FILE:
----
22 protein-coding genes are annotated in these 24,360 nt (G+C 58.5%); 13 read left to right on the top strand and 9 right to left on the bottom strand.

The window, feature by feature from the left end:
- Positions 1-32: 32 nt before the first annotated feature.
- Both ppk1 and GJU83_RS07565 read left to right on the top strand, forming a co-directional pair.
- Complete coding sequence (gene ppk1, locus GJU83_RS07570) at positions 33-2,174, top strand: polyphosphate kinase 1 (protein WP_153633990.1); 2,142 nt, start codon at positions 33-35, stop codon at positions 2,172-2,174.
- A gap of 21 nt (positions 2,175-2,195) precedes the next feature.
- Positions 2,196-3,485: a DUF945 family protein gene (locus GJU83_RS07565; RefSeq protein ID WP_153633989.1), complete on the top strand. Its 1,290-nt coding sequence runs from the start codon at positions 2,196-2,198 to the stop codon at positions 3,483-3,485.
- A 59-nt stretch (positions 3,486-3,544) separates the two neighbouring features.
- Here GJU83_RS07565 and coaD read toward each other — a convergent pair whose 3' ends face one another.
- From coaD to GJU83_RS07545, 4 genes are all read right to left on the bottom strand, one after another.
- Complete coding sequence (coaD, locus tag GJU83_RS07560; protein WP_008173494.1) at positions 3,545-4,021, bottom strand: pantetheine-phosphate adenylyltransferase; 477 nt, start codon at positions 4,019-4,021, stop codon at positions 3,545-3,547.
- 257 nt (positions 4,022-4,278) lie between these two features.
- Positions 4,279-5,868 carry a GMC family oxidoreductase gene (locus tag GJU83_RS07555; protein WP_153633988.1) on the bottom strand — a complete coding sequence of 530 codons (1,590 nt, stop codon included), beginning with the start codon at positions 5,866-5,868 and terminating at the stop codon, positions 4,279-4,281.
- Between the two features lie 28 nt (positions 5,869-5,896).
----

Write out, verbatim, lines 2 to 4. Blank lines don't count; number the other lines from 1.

The window, feature by feature from the left end:
- Positions 1-32: 32 nt before the first annotated feature.
- Both ppk1 and GJU83_RS07565 read left to right on the top strand, forming a co-directional pair.